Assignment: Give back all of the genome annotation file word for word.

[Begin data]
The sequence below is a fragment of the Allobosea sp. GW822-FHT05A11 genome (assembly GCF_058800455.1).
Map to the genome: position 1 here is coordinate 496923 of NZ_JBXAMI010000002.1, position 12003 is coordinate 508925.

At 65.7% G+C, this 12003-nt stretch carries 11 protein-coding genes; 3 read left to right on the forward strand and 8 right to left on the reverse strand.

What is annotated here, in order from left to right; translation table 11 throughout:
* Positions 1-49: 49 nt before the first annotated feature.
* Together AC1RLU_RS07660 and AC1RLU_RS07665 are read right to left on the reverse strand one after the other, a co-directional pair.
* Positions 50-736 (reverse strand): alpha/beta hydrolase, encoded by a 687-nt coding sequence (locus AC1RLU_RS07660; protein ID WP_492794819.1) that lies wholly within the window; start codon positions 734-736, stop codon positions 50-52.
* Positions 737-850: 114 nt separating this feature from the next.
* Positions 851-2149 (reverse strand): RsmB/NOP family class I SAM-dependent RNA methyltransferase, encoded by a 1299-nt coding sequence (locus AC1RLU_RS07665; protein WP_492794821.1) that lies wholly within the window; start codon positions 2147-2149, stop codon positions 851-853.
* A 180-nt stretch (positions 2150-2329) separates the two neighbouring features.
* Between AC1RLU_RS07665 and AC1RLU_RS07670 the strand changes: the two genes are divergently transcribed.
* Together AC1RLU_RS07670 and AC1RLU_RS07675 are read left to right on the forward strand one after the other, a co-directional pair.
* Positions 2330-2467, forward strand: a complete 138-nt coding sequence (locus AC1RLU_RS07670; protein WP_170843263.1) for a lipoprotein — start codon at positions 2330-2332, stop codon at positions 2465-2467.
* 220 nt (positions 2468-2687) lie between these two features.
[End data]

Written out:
The sequence below is a fragment of the Allobosea sp. GW822-FHT05A11 genome (assembly GCF_058800455.1).
Map to the genome: position 1 here is coordinate 496923 of NZ_JBXAMI010000002.1, position 12003 is coordinate 508925.

At 65.7% G+C, this 12003-nt stretch carries 11 protein-coding genes; 3 read left to right on the forward strand and 8 right to left on the reverse strand.

What is annotated here, in order from left to right; translation table 11 throughout:
* Positions 1-49: 49 nt before the first annotated feature.
* Together AC1RLU_RS07660 and AC1RLU_RS07665 are read right to left on the reverse strand one after the other, a co-directional pair.
* Positions 50-736 (reverse strand): alpha/beta hydrolase, encoded by a 687-nt coding sequence (locus AC1RLU_RS07660; protein ID WP_492794819.1) that lies wholly within the window; start codon positions 734-736, stop codon positions 50-52.
* Positions 737-850: 114 nt separating this feature from the next.
* Positions 851-2149 (reverse strand): RsmB/NOP family class I SAM-dependent RNA methyltransferase, encoded by a 1299-nt coding sequence (locus AC1RLU_RS07665; protein WP_492794821.1) that lies wholly within the window; start codon positions 2147-2149, stop codon positions 851-853.
* A 180-nt stretch (positions 2150-2329) separates the two neighbouring features.
* Between AC1RLU_RS07665 and AC1RLU_RS07670 the strand changes: the two genes are divergently transcribed.
* Together AC1RLU_RS07670 and AC1RLU_RS07675 are read left to right on the forward strand one after the other, a co-directional pair.
* Positions 2330-2467, forward strand: a complete 138-nt coding sequence (locus AC1RLU_RS07670; protein WP_170843263.1) for a lipoprotein — start codon at positions 2330-2332, stop codon at positions 2465-2467.
* 220 nt (positions 2468-2687) lie between these two features.